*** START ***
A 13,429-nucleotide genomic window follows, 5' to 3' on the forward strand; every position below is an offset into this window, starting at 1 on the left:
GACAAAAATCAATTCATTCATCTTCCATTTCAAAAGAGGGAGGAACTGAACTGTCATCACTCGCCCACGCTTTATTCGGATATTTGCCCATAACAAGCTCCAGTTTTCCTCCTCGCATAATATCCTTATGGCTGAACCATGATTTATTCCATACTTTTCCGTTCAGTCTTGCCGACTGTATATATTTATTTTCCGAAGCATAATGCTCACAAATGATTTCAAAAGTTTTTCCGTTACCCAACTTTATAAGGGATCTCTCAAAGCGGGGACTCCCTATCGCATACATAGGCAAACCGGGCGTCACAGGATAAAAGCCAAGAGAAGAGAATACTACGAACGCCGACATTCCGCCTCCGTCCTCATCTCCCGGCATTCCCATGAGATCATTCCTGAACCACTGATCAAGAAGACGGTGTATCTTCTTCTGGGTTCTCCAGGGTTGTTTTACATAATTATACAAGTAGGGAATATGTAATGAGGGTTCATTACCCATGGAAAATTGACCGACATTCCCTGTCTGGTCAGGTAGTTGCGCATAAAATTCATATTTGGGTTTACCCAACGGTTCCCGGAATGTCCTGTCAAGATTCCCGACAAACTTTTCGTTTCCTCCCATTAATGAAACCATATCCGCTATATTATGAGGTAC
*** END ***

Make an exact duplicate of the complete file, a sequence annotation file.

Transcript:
A 13,429-nucleotide genomic window follows, 5' to 3' on the forward strand; every position below is an offset into this window, starting at 1 on the left:
GACAAAAATCAATTCATTCATCTTCCATTTCAAAAGAGGGAGGAACTGAACTGTCATCACTCGCCCACGCTTTATTCGGATATTTGCCCATAACAAGCTCCAGTTTTCCTCCTCGCATAATATCCTTATGGCTGAACCATGATTTATTCCATACTTTTCCGTTCAGTCTTGCCGACTGTATATATTTATTTTCCGAAGCATAATGCTCACAAATGATTTCAAAAGTTTTTCCGTTACCCAACTTTATAAGGGATCTCTCAAAGCGGGGACTCCCTATCGCATACATAGGCAAACCGGGCGTCACAGGATAAAAGCCAAGAGAAGAGAATACTACGAACGCCGACATTCCGCCTCCGTCCTCATCTCCCGGCATTCCCATGAGATCATTCCTGAACCACTGATCAAGAAGACGGTGTATCTTCTTCTGGGTTCTCCAGGGTTGTTTTACATAATTATACAAGTAGGGAATATGTAATGAGGGTTCATTACCCATGGAAAATTGACCGACATTCCCTGTCTGGTCAGGTAGTTGCGCATAAAATTCATATTTGGGTTTACCCAACGGTTCCCGGAATGTCCTGTCAAGATTCCCGACAAACTTTTCGTTTCCTCCCATTAATGAAACCATATCCGCTATATTATGAGGTAC